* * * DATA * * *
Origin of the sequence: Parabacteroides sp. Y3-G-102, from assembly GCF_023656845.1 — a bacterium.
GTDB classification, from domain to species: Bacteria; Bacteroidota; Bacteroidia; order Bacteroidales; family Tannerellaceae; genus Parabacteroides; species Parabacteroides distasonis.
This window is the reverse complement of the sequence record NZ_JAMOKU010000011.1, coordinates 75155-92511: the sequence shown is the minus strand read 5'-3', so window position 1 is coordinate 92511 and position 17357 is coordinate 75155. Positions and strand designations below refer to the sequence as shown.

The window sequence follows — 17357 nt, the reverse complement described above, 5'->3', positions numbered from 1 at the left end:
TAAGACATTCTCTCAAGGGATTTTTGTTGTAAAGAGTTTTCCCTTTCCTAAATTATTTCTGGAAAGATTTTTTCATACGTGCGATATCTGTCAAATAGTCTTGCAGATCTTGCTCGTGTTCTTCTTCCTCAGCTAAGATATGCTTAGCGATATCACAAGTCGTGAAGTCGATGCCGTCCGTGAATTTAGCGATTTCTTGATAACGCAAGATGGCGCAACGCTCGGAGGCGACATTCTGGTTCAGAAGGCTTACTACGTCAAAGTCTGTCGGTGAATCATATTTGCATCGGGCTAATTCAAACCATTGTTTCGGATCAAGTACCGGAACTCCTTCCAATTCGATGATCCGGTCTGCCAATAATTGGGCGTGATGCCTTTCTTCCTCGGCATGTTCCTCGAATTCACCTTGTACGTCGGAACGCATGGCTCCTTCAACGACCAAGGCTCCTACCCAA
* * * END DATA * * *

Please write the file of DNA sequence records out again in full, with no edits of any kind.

Origin of the sequence: Parabacteroides sp. Y3-G-102, from assembly GCF_023656845.1 — a bacterium.
GTDB classification, from domain to species: Bacteria; Bacteroidota; Bacteroidia; order Bacteroidales; family Tannerellaceae; genus Parabacteroides; species Parabacteroides distasonis.
This window is the reverse complement of the sequence record NZ_JAMOKU010000011.1, coordinates 75155-92511: the sequence shown is the minus strand read 5'-3', so window position 1 is coordinate 92511 and position 17357 is coordinate 75155. Positions and strand designations below refer to the sequence as shown.

The window sequence follows — 17357 nt, the reverse complement described above, 5'->3', positions numbered from 1 at the left end:
TAAGACATTCTCTCAAGGGATTTTTGTTGTAAAGAGTTTTCCCTTTCCTAAATTATTTCTGGAAAGATTTTTTCATACGTGCGATATCTGTCAAATAGTCTTGCAGATCTTGCTCGTGTTCTTCTTCCTCAGCTAAGATATGCTTAGCGATATCACAAGTCGTGAAGTCGATGCCGTCCGTGAATTTAGCGATTTCTTGATAACGCAAGATGGCGCAACGCTCGGAGGCGACATTCTGGTTCAGAAGGCTTACTACGTCAAAGTCTGTCGGTGAATCATATTTGCATCGGGCTAATTCAAACCATTGTTTCGGATCAAGTACCGGAACTCCTTCCAATTCGATGATCCGGTCTGCCAATAATTGGGCGTGATGCCTTTCTTCCTCGGCATGTTCCTCGAATTCACCTTGTACGTCGGAACGCATGGCTCCTTCAACGACCAAGGCTCCTACCCAA